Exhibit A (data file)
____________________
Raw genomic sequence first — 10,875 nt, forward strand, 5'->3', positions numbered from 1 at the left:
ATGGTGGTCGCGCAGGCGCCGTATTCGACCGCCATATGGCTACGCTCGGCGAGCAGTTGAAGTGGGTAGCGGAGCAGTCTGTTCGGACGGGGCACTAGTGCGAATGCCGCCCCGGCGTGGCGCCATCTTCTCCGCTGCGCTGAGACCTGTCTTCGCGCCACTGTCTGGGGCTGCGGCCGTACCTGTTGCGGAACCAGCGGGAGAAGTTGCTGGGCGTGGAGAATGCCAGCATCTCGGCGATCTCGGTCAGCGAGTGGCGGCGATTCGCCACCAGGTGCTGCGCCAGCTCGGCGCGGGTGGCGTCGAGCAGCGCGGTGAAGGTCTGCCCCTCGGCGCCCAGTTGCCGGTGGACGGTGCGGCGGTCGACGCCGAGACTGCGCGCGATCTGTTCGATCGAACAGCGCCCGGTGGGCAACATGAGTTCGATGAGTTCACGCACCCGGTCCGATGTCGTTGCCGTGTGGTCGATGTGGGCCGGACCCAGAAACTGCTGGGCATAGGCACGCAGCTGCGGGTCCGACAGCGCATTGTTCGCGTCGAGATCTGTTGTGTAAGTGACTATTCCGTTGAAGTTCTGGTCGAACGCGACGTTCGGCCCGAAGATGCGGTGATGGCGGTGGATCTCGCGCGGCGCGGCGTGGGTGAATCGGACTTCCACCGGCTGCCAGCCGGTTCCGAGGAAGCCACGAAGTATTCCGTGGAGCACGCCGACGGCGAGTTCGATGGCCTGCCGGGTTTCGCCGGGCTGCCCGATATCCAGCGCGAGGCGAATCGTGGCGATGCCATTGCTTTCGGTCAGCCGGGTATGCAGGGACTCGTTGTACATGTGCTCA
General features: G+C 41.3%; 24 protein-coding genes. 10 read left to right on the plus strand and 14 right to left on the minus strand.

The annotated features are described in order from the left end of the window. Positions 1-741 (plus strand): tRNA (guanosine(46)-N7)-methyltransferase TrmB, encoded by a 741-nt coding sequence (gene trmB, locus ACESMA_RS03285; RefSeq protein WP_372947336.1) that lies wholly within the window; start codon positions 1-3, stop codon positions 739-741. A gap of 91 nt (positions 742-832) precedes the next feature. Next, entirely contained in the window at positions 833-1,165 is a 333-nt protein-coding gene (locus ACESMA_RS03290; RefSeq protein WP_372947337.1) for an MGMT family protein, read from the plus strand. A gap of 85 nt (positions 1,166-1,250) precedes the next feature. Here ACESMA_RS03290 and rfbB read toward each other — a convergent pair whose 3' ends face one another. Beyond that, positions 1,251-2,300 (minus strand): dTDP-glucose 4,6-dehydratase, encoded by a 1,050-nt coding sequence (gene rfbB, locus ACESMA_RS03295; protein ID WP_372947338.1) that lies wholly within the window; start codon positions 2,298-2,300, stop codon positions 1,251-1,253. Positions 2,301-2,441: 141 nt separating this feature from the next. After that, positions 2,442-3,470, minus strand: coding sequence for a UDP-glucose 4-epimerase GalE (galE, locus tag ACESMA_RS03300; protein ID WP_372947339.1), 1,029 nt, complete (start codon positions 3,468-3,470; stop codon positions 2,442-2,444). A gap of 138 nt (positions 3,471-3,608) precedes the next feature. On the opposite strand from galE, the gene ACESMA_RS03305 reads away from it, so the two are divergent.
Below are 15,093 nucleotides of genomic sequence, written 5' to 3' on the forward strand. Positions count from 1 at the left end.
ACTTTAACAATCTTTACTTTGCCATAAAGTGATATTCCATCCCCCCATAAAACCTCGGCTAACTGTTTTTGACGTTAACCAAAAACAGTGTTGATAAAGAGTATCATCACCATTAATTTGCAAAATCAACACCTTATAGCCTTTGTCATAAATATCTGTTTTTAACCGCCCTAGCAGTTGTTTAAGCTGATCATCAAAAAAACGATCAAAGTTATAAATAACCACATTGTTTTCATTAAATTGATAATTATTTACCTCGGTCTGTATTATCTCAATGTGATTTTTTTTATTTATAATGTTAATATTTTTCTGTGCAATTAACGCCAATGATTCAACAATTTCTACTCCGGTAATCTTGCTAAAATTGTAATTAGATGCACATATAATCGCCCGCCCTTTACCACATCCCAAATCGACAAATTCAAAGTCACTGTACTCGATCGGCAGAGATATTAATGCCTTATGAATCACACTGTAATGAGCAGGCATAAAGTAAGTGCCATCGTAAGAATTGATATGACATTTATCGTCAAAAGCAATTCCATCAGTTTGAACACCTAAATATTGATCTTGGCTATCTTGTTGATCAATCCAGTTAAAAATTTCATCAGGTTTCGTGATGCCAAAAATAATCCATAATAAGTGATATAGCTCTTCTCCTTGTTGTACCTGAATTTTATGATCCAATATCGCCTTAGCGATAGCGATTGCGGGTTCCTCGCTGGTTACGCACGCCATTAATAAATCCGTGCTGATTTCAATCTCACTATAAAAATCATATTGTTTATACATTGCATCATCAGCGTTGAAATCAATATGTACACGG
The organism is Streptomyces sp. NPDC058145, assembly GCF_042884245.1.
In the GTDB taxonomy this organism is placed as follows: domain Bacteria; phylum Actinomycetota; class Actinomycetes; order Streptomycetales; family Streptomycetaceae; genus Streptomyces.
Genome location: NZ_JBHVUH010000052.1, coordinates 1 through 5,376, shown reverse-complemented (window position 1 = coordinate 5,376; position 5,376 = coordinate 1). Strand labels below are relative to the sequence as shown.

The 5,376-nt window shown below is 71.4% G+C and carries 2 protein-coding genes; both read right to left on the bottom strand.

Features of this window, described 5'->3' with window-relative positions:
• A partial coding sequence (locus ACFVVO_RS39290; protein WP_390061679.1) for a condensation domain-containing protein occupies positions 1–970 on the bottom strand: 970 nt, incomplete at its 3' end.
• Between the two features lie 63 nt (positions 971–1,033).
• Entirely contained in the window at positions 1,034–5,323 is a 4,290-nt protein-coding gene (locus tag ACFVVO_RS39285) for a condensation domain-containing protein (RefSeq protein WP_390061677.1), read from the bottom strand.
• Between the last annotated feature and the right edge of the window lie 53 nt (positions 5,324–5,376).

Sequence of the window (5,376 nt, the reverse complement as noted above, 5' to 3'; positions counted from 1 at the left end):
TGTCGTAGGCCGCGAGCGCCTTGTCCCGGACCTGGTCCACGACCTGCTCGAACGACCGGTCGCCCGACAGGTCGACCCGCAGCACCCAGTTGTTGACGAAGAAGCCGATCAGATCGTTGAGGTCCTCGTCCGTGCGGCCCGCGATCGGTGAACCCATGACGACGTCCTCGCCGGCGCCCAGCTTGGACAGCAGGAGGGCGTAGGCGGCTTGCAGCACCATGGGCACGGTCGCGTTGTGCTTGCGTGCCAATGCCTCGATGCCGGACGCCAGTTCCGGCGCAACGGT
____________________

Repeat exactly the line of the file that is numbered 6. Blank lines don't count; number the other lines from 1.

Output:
ACTTTAACAATCTTTACTTTGCCATAAAGTGATATTCCATCCCCCCATAAAACCTCGGCTAACTGTTTTTGACGTTAACCAAAAACAGTGTTGATAAAGAGTATCATCACCATTAATTTGCAAAATCAACACCTTATAGCCTTTGTCATAAATATCTGTTTTTAACCGCCCTAGCAGTTGTTTAAGCTGATCATCAAAAAAACGATCAAAGTTATAAATAACCACATTGTTTTCATTAAATTGATAATTATTTACCTCGGTCTGTATTATCTCAATGTGATTTTTTTTATTTATAATGTTAATATTTTTCTGTGCAATTAACGCCAATGATTCAACAATTTCTACTCCGGTAATCTTGCTAAAATTGTAATTAGATGCACATATAATCGCCCGCCCTTTACCACATCCCAAATCGACAAATTCAAAGTCACTGTACTCGATCGGCAGAGATATTAATGCCTTATGAATCACACTGTAATGAGCAGGCATAAAGTAAGTGCCATCGTAAGAATTGATATGACATTTATCGTCAAAAGCAATTCCATCAGTTTGAACACCTAAATATTGATCTTGGCTATCTTGTTGATCAATCCAGTTAAAAATTTCATCAGGTTTCGTGATGCCAAAAATAATCCATAATAAGTGATATAGCTCTTCTCCTTGTTGTACCTGAATTTTATGATCCAATATCGCCTTAGCGATAGCGATTGCGGGTTCCTCGCTGGTTACGCACGCCATTAATAAATCCGTGCTGATTTCAATCTCACTATAAAAATCATATTGTTTATACATTGCATCATCAGCGTTGAAATCAATATGTACACGG